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robertogreco : costco   4

Chris Hedges: Boycott, Divest and Sanction Corporations That Feed on Prisons - Chris Hedges - Truthdig
"Former prisoners and prisoners’ relatives—suffering along with the incarcerated under the weight of one of the most exploitative, physically abusive and largest prison systems in the world, frustrated and enraged by the walls that corporations have set in place to stymie rational judicial reform—joined human rights advocates at the church to organize state and nationwide boycotts inside and outside prisons. These boycotts, they said, will be directed against the private phone, money transfer and commissary companies, and against the dozens of corporations that exploit prison labor. The boycotts will target food and merchandise vendors, construction companies, laundry services, uniforms companies, prison equipment vendors, cafeteria services, manufacturers of pepper spray, body armor and the array of medieval instruments used for the physical control of prisoners, and a host of other contractors that profit from mass incarceration. The movement will also call on institutions, especially churches and universities, to divest from corporations that use prison labor.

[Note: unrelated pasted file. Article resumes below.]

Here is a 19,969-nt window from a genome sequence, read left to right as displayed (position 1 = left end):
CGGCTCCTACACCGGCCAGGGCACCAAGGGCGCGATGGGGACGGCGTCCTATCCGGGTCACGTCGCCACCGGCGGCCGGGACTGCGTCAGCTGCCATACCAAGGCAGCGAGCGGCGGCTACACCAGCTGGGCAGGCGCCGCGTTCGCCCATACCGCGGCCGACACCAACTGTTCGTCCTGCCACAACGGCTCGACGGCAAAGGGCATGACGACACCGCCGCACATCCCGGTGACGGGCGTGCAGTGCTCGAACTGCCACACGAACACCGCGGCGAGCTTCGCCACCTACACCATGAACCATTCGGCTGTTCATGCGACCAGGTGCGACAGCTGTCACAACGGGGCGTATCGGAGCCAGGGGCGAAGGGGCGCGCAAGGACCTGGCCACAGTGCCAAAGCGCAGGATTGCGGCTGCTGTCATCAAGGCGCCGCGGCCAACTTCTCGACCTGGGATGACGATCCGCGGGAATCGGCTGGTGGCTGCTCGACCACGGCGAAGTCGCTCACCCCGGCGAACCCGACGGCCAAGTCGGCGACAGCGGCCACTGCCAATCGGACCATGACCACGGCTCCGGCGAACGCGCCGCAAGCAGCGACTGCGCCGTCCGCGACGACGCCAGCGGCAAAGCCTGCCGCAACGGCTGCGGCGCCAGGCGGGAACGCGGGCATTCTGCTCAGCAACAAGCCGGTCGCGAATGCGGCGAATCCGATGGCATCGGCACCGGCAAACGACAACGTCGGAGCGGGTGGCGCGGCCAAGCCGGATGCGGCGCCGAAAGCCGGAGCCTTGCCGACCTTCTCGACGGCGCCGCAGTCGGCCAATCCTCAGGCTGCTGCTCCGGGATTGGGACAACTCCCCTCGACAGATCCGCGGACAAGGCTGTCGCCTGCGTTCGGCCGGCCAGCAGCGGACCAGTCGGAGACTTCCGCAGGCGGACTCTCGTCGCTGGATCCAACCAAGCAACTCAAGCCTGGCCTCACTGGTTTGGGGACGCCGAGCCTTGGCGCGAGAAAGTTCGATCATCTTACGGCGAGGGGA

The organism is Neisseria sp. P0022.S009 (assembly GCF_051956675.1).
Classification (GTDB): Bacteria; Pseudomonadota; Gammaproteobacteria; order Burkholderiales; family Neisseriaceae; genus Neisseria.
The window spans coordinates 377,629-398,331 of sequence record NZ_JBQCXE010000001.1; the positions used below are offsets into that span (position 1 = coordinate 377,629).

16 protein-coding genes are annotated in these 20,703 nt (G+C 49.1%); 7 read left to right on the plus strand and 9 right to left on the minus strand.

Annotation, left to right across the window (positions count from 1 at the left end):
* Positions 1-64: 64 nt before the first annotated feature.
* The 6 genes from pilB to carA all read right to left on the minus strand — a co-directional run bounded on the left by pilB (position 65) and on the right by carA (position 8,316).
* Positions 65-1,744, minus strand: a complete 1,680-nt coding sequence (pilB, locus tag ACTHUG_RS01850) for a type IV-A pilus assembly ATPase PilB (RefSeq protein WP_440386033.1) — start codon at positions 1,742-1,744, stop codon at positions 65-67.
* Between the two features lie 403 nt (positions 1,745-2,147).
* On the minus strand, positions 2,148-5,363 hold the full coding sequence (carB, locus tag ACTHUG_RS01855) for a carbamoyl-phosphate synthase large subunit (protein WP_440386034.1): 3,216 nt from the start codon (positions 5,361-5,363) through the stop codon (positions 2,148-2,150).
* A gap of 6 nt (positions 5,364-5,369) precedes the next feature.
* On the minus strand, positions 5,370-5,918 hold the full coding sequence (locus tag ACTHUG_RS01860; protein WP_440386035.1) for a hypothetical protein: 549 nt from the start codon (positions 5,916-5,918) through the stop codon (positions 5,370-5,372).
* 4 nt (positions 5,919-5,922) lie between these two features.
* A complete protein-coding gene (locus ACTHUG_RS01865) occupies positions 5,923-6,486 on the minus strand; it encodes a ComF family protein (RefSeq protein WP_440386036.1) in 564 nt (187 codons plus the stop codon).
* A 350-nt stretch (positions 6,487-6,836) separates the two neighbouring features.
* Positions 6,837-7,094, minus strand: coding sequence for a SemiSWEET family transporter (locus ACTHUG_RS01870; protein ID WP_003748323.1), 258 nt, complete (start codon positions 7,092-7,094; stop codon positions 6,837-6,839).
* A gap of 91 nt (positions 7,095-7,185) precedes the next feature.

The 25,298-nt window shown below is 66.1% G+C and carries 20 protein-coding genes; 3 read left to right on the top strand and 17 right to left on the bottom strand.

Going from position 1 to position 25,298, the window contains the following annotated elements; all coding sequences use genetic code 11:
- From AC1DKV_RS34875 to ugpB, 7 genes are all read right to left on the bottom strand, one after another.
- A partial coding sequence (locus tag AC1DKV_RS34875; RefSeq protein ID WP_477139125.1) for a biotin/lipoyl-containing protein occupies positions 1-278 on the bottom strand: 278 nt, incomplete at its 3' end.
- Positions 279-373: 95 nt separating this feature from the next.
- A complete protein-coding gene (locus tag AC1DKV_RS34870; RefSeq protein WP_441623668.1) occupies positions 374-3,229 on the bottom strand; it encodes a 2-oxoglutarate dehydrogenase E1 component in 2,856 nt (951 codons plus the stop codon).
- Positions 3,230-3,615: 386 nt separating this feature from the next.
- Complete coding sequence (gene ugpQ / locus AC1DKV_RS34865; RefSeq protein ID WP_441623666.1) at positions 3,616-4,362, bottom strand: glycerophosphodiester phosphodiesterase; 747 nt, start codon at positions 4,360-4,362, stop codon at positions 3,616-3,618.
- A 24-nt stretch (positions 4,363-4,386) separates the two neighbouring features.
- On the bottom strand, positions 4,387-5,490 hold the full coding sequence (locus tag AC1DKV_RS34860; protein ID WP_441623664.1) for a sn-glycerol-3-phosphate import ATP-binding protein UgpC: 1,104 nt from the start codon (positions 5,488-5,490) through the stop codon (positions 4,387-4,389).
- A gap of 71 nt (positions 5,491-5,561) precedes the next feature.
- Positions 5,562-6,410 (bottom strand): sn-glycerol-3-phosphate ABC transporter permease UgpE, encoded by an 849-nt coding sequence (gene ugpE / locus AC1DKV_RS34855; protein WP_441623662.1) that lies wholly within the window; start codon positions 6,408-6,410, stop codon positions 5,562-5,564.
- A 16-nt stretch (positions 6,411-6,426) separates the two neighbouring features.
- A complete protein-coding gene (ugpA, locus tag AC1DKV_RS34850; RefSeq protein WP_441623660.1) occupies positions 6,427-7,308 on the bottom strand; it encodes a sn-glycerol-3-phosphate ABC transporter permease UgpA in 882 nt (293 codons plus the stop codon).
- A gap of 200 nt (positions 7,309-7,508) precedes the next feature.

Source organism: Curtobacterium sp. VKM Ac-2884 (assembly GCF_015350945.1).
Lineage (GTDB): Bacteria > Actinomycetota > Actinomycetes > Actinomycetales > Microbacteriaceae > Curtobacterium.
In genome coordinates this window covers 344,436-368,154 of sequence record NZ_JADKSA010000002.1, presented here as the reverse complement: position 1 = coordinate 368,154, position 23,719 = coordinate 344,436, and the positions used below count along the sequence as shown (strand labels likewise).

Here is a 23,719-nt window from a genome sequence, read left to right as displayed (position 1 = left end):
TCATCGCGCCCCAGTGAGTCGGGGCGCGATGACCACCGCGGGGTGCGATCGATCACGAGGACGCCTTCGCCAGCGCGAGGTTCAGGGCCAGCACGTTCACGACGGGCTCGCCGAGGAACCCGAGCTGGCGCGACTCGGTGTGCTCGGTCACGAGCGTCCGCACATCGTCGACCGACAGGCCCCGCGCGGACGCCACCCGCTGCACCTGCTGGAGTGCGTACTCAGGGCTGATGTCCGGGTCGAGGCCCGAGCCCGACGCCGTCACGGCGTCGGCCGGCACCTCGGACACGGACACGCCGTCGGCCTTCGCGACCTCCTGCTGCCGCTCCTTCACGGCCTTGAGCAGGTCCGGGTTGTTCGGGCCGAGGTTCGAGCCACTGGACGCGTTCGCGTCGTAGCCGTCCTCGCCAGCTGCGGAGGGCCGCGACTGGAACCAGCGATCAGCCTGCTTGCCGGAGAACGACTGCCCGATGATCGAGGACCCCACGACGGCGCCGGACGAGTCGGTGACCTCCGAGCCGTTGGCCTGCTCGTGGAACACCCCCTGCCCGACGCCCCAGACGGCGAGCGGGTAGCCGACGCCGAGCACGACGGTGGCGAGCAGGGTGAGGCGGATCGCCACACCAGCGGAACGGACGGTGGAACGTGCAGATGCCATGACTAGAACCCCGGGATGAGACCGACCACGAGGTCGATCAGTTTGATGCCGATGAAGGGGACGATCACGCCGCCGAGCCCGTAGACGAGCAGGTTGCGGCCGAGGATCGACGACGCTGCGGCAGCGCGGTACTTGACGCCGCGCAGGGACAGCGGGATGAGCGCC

The campaign, led by the Interfaith Prison Coalition, will include a call to pay all prisoners at least the prevailing minimum wage of the state in which they are held. (New Jersey’s minimum wage is $8.38 an hour.) Wages inside prisons have remained stagnant and in real terms have declined over the past three decades. A prisoner in New Jersey makes, on average, $1.20 for eight hours of work, or about $28 a month. Those incarcerated in for-profit prisons earn as little as 17 cents an hour. Over a similar period, phone and commissary corporations have increased fees and charges often by more than 100 percent.

There are nearly 40 states that allow private corporations to exploit prison labor. And prison administrators throughout the country are lobbying corporations that have sweatshops overseas, trying to lure them into the prisons with guarantees of even cheaper labor and a total absence of organizing or coordinated protest."